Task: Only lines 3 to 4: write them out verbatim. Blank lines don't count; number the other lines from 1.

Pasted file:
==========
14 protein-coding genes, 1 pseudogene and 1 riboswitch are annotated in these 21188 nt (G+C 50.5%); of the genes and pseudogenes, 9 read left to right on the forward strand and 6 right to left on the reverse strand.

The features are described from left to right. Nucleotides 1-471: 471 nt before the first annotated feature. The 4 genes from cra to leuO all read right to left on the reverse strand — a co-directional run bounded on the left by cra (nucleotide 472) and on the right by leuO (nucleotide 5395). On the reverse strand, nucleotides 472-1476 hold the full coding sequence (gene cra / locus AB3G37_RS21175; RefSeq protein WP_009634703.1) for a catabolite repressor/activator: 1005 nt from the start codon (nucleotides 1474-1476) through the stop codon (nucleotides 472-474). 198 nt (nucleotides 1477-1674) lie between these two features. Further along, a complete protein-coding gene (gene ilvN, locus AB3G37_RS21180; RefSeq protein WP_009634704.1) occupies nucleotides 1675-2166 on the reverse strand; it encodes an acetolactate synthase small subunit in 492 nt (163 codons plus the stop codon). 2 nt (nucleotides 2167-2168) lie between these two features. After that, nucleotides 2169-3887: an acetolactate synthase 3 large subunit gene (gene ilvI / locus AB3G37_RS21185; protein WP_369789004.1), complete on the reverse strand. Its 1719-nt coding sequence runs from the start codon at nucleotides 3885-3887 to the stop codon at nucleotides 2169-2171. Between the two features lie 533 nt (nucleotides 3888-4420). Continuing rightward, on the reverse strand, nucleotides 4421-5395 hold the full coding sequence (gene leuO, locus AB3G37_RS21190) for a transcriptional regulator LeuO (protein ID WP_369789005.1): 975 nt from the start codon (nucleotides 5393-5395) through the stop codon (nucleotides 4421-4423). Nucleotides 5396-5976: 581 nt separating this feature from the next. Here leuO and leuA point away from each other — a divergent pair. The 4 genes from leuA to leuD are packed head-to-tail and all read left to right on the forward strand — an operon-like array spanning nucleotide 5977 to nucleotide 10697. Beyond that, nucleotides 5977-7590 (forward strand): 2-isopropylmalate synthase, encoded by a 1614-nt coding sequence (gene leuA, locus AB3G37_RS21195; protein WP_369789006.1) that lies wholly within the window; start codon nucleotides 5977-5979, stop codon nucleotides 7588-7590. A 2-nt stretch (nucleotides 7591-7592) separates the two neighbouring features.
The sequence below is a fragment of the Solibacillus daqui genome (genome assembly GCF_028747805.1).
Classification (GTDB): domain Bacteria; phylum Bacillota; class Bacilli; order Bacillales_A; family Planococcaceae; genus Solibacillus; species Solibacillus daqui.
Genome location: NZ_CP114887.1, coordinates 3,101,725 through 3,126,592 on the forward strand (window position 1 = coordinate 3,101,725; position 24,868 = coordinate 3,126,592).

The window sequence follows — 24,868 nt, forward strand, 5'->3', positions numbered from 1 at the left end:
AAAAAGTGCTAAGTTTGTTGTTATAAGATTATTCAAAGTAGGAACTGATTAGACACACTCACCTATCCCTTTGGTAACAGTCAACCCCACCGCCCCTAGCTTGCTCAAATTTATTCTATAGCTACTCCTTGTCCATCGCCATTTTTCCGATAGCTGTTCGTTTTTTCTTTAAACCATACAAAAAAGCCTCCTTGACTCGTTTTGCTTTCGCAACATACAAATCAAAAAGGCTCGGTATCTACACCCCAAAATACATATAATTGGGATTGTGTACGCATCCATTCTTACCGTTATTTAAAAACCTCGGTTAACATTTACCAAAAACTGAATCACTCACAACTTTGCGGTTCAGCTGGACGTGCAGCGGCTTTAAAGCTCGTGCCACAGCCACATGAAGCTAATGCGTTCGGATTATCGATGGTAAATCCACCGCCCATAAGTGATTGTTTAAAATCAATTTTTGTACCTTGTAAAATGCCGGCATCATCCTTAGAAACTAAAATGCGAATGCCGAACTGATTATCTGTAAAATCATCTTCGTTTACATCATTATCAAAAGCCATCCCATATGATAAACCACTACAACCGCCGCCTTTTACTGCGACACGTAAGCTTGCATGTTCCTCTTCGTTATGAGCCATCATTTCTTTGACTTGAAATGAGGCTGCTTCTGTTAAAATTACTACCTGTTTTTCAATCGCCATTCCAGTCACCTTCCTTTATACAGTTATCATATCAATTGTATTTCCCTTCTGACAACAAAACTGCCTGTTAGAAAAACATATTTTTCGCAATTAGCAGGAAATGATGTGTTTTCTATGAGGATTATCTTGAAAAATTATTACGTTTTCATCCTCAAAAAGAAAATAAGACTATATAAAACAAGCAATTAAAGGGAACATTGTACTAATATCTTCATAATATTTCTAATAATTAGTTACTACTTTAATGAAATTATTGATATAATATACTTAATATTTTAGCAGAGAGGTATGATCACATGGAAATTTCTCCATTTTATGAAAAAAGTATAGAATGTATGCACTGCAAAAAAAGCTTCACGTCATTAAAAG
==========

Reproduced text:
The sequence below is a fragment of the Solibacillus daqui genome (genome assembly GCF_028747805.1).
Classification (GTDB): domain Bacteria; phylum Bacillota; class Bacilli; order Bacillales_A; family Planococcaceae; genus Solibacillus; species Solibacillus daqui.